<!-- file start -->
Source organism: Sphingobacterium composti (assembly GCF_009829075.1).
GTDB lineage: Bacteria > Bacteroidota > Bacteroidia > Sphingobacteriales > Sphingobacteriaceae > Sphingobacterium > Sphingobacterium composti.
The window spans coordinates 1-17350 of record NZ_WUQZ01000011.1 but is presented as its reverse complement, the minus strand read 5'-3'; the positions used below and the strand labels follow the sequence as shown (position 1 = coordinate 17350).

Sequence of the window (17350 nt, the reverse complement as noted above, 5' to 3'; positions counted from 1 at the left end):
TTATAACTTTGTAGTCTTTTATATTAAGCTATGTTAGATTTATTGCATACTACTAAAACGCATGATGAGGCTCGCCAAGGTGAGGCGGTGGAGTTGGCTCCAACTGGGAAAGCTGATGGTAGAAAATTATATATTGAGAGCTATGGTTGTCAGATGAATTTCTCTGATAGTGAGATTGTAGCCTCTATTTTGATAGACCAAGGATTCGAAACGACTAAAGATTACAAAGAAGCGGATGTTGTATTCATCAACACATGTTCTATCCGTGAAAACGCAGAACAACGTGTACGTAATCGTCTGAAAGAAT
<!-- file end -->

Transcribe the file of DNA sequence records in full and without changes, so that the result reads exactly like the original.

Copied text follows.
Source organism: Sphingobacterium composti (assembly GCF_009829075.1).
GTDB lineage: Bacteria > Bacteroidota > Bacteroidia > Sphingobacteriales > Sphingobacteriaceae > Sphingobacterium > Sphingobacterium composti.
The window spans coordinates 1-17350 of record NZ_WUQZ01000011.1 but is presented as its reverse complement, the minus strand read 5'-3'; the positions used below and the strand labels follow the sequence as shown (position 1 = coordinate 17350).

Sequence of the window (17350 nt, the reverse complement as noted above, 5' to 3'; positions counted from 1 at the left end):
TTATAACTTTGTAGTCTTTTATATTAAGCTATGTTAGATTTATTGCATACTACTAAAACGCATGATGAGGCTCGCCAAGGTGAGGCGGTGGAGTTGGCTCCAACTGGGAAAGCTGATGGTAGAAAATTATATATTGAGAGCTATGGTTGTCAGATGAATTTCTCTGATAGTGAGATTGTAGCCTCTATTTTGATAGACCAAGGATTCGAAACGACTAAAGATTACAAAGAAGCGGATGTTGTATTCATCAACACATGTTCTATCCGTGAAAACGCAGAACAACGTGTACGTAATCGTCTGAAAGAAT